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Back in October when the European Union crafted the agreement to rescue Greece it told private creditors during the restructuring that the package would amount to a 50% write down of Greek debt.

Never mind that this backroom deal was crafted by strong arming the private creditors into the agreement and it was this action that caused the bond market rout last year in Europe.

The EU, International Monetary Fund, and pension funds sent a clear message to the private holders telling them that their bonds were not on par with the public sector holdings. No matter that they shared the same prospectus, trading floor, settlement instructions, and cusip. The private sector was to bear the brunt of the write down.

Then to rub salt in the open wound, it strong armed the ISDA into calling the event a voluntary restructuring, which would not trigger a credit event under CDS contracts.

European debt across the board was rerated including a failed bond auction in Germany. If sovereign debt has different risk profiles for the public and private sectors investors need to realize the risks involved.

Negotiations are now focused on the interest rate the new bonds pay. At stake is the amount of loans the EU and IMF are to front as a condition for the swap.

The lower the interest rate the less money that needs to be fronted by the EU and IMF as per the October agreement so the EU and IMF have an incentive to push the rate as low as possible.

If a settlement cannot be reached, the Greeks are talking about forcing through a settlement on the bondholders. If the EU and the IMF believe this is a solution to the problem then they need to wake up to reality.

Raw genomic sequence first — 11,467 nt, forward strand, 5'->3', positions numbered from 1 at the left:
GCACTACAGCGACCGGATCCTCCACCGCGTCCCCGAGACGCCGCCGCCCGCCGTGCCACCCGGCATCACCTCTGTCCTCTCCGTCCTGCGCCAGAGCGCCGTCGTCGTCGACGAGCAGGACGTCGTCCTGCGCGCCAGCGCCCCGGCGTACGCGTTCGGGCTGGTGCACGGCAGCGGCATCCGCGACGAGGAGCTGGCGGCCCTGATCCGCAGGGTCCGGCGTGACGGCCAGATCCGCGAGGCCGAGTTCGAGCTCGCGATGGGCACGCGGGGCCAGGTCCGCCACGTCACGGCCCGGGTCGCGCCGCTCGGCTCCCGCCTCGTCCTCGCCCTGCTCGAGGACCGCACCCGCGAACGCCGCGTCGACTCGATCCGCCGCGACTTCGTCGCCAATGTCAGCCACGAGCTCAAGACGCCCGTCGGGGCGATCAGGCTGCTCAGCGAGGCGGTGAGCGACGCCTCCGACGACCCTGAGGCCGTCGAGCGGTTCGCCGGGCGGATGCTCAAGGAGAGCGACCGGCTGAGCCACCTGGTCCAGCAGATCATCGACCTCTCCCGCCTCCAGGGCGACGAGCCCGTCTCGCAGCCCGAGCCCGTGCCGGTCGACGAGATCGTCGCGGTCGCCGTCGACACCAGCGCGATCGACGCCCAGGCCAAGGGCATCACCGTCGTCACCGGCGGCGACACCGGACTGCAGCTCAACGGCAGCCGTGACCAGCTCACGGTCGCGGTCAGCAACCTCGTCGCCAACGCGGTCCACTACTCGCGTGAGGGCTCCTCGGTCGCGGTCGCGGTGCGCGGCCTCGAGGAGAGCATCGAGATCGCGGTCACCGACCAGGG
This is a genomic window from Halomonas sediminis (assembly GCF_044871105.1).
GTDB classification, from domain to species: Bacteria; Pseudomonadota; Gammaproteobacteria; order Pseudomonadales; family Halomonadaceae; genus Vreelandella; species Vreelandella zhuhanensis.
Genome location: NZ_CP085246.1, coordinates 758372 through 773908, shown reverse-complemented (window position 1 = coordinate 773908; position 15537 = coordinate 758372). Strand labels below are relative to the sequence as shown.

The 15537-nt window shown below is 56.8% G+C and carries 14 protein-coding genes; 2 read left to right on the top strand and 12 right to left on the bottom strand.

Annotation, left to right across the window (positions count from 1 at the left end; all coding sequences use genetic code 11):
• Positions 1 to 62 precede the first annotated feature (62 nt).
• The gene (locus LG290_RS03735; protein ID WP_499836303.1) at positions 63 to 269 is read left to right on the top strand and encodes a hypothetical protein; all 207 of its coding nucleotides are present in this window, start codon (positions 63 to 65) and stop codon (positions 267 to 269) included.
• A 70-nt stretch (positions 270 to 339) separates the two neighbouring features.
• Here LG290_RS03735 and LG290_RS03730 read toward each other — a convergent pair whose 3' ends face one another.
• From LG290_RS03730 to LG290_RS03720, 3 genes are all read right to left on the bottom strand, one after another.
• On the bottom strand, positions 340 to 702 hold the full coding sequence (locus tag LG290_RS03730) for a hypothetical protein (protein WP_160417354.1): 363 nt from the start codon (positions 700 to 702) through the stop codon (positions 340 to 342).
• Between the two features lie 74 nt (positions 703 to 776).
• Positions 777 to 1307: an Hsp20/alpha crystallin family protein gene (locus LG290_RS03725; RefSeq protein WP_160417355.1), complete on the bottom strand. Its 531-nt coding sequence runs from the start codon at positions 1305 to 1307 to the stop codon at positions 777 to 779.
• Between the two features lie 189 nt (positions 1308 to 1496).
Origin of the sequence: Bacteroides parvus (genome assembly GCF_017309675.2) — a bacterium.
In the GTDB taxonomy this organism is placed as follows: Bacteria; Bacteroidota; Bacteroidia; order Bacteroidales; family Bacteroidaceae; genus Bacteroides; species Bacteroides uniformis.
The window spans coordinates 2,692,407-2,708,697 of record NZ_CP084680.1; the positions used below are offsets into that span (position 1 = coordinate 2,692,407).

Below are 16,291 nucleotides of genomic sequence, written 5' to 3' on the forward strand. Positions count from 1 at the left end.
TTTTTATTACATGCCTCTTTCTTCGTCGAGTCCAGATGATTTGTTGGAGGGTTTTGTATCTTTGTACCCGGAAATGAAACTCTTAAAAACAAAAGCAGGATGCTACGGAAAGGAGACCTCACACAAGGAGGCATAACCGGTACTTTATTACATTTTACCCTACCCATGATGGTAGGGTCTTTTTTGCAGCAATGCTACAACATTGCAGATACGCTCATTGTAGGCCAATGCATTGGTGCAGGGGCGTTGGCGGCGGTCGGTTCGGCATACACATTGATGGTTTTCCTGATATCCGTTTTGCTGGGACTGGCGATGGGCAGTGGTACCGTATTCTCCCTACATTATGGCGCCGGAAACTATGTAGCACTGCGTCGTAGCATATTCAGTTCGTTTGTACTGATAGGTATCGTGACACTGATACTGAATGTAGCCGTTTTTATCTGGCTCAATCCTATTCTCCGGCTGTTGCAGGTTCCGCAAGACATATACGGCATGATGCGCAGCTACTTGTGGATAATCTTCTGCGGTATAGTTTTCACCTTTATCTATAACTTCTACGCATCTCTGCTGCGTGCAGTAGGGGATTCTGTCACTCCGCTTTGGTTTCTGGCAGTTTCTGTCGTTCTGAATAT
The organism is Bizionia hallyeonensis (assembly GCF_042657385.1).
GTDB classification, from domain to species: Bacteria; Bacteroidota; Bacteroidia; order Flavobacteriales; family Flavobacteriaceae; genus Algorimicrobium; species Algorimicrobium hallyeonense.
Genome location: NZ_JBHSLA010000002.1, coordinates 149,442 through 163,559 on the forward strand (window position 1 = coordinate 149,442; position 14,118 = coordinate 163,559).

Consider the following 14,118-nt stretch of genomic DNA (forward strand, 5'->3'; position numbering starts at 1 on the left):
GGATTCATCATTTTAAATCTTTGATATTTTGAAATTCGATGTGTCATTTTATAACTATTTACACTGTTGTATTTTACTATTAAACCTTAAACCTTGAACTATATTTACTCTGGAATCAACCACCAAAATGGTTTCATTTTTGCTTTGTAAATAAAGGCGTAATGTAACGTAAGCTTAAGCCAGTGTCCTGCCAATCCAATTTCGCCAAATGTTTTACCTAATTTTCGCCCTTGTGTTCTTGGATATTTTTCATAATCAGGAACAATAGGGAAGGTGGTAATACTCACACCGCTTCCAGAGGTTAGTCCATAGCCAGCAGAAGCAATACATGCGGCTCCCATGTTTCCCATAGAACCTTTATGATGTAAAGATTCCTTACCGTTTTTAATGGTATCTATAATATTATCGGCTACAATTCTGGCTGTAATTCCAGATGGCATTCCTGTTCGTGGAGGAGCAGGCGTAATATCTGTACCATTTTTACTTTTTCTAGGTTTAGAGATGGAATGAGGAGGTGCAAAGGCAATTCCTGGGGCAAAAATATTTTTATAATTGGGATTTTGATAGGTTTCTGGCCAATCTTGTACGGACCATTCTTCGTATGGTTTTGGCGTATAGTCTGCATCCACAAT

Banks are already shunning the European sovereign debt markets as seen by the amount of cash redeposited back with the EU borrowing through the swap program. No bank wants to take the risk of holding European sovereign debt at a time when it may be facing 50-80% haircuts. Once Greece concludes everyone will move over to Italy, and Portugal, which face daunting repayment schedules in 2012.

If the EU and IMF are set to put the brunt of the restructuring on the private sector then the risk profiles for those bonds change. No longer can a holder in the private sector count on receiving 100% of par at maturity. Repayment risk has reared its ugly head across bond portfolios as risk managers need to determine the possibility that their holdings may not be looked upon as pari passu with public holders of the same debt.

Investors who have diversified into International bond funds looking for value like iShares S&P/Citigroup International Treasury Bond Fund (IGOV) should review their current holdings for Greek, Italian, and Portugese exposure. As of December 31, 2012, the three countries had a combined exposure of 15.29% of the fund.

Source: The New European Sovereign Debt Market Threatens International Bond ETFs